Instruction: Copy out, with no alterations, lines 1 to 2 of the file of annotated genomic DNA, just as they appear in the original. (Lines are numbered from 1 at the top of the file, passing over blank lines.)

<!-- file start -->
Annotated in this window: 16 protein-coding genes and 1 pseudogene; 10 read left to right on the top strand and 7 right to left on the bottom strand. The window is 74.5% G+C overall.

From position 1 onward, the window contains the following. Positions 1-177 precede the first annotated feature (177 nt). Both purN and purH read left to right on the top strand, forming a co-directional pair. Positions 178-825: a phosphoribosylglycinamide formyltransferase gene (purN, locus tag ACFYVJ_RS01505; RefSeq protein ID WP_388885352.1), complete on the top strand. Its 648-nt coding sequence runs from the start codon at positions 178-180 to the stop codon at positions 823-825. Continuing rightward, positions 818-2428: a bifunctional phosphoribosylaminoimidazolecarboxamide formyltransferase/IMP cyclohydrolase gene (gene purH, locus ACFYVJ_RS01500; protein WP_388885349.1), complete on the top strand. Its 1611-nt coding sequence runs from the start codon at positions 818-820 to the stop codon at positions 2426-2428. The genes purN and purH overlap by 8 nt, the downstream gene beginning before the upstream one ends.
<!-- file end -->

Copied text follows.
Annotated in this window: 16 protein-coding genes and 1 pseudogene; 10 read left to right on the top strand and 7 right to left on the bottom strand. The window is 74.5% G+C overall.

From position 1 onward, the window contains the following. Positions 1-177 precede the first annotated feature (177 nt). Both purN and purH read left to right on the top strand, forming a co-directional pair. Positions 178-825: a phosphoribosylglycinamide formyltransferase gene (purN, locus tag ACFYVJ_RS01505; RefSeq protein ID WP_388885352.1), complete on the top strand. Its 648-nt coding sequence runs from the start codon at positions 178-180 to the stop codon at positions 823-825. Continuing rightward, positions 818-2428: a bifunctional phosphoribosylaminoimidazolecarboxamide formyltransferase/IMP cyclohydrolase gene (gene purH, locus ACFYVJ_RS01500; protein WP_388885349.1), complete on the top strand. Its 1611-nt coding sequence runs from the start codon at positions 818-820 to the stop codon at positions 2426-2428. The genes purN and purH overlap by 8 nt, the downstream gene beginning before the upstream one ends.